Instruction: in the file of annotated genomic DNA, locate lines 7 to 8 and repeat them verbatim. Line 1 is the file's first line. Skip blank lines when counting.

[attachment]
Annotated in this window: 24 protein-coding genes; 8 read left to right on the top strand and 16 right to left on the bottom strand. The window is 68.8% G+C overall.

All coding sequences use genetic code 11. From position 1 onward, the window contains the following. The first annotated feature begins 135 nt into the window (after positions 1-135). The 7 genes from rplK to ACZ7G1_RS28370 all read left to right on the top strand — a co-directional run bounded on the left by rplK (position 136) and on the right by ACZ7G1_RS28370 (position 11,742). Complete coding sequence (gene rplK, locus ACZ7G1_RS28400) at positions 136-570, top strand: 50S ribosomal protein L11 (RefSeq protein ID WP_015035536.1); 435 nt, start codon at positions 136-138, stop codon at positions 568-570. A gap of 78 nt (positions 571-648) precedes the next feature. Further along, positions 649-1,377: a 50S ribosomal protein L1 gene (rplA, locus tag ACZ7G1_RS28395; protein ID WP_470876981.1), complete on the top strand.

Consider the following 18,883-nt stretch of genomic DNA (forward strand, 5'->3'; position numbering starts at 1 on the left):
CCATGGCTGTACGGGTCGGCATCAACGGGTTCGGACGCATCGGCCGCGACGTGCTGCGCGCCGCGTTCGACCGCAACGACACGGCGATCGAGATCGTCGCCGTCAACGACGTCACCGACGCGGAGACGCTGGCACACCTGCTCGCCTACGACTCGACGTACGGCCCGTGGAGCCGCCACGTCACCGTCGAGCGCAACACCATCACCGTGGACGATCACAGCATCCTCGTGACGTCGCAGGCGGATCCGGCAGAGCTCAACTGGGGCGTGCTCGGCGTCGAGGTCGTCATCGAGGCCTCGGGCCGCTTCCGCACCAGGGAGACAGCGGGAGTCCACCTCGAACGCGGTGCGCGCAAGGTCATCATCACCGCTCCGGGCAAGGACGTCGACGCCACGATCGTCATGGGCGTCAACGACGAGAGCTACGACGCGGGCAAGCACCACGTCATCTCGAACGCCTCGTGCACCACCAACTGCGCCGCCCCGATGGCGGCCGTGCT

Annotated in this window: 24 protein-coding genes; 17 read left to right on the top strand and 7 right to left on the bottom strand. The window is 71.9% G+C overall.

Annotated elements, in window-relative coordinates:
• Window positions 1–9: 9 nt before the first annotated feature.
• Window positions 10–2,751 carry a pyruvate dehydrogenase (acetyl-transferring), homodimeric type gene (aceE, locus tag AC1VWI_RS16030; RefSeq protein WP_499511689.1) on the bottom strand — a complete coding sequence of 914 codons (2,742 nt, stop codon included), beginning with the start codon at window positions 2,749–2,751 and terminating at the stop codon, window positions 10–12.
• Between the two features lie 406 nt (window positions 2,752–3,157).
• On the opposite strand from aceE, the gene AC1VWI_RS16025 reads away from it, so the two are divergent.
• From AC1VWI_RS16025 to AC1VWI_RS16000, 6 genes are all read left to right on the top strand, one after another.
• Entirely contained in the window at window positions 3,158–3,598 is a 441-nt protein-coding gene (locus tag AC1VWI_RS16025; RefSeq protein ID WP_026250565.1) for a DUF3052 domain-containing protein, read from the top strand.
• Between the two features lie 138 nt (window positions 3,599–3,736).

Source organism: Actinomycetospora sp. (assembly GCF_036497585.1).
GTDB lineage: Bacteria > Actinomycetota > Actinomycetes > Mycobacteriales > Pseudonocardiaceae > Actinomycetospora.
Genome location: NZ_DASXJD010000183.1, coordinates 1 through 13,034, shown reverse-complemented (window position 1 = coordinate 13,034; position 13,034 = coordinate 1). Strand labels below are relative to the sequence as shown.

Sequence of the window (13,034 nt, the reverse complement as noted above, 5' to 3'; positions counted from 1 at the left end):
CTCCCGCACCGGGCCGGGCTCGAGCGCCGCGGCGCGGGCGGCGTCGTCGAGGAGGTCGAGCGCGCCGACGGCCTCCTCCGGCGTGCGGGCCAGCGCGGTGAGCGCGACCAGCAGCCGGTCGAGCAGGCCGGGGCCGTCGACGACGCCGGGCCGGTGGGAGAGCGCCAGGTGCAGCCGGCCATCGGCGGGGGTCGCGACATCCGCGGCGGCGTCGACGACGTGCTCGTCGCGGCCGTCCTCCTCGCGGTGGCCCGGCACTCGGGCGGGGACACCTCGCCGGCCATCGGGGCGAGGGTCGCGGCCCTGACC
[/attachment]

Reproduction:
• Window positions 1–9: 9 nt before the first annotated feature.
• Window positions 10–2,751 carry a pyruvate dehydrogenase (acetyl-transferring), homodimeric type gene (aceE, locus tag AC1VWI_RS16030; RefSeq protein WP_499511689.1) on the bottom strand — a complete coding sequence of 914 codons (2,742 nt, stop codon included), beginning with the start codon at window positions 2,749–2,751 and terminating at the stop codon, window positions 10–12.